The other major trigger factor for the new season was more of an industry one – the power of the revival, primarily in TV rather than movies. The big screen is more prone to reboots, whereas the small screen has looked back on properties it can relaunch into the public consciousness. 2015 saw Heroes Reborn (to lacklustre reception), while the first trailer for 2017’s Prison Break revival just dropped and a first look at the upcoming, insanely cast Twin Peaks third season can’t be a million miles away. 2016 though will be the year of The X-Files, which launched in January to quite some fanfare and an excellent promotional campaign, even down to fake UFO crashes in Los Angeles streets.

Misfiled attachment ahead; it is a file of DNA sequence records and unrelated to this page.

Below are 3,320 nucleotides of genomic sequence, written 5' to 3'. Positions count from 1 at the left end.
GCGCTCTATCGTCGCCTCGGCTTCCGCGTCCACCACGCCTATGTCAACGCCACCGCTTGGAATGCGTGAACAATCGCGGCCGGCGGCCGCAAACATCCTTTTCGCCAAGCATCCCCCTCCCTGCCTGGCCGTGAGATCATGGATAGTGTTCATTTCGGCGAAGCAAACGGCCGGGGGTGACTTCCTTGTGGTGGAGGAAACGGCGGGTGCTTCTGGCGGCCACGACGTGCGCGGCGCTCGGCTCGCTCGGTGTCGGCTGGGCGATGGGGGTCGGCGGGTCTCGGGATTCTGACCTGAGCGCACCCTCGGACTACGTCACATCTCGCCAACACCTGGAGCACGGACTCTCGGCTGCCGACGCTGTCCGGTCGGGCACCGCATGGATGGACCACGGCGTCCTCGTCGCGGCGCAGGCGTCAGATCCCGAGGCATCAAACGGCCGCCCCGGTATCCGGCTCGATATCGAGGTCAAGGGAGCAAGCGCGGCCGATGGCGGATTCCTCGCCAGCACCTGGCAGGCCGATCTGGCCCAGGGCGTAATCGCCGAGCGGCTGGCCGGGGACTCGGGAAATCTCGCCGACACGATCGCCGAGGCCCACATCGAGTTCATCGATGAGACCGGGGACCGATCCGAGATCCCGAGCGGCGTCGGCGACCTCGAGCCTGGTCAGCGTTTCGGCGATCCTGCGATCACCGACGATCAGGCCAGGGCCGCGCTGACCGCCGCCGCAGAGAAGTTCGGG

The money and time FOX spent on reviving the show into the public consciousness no doubt helped the success it ultimately garnered, and from the creative perspective contributed arguably to bringing back comedy master Darin Morgan to write-direct the third episode, ‘Mulder and Scully Meet the Were-Monster’, which many have suggested is the mini-series at its peak; a frequently hilarious send up not just of the B-movie horror concept, but of Mulder & Scully grappling with conceits of the modern digital age – emerging when cell phones were a post-yuppie novelty, Mulder now struggles to fully figure out the camera on his smartphone and it’s indicative of the one thing Season 10, for the faults it does have, gets right: it never forgets Mulder & Scully have aged.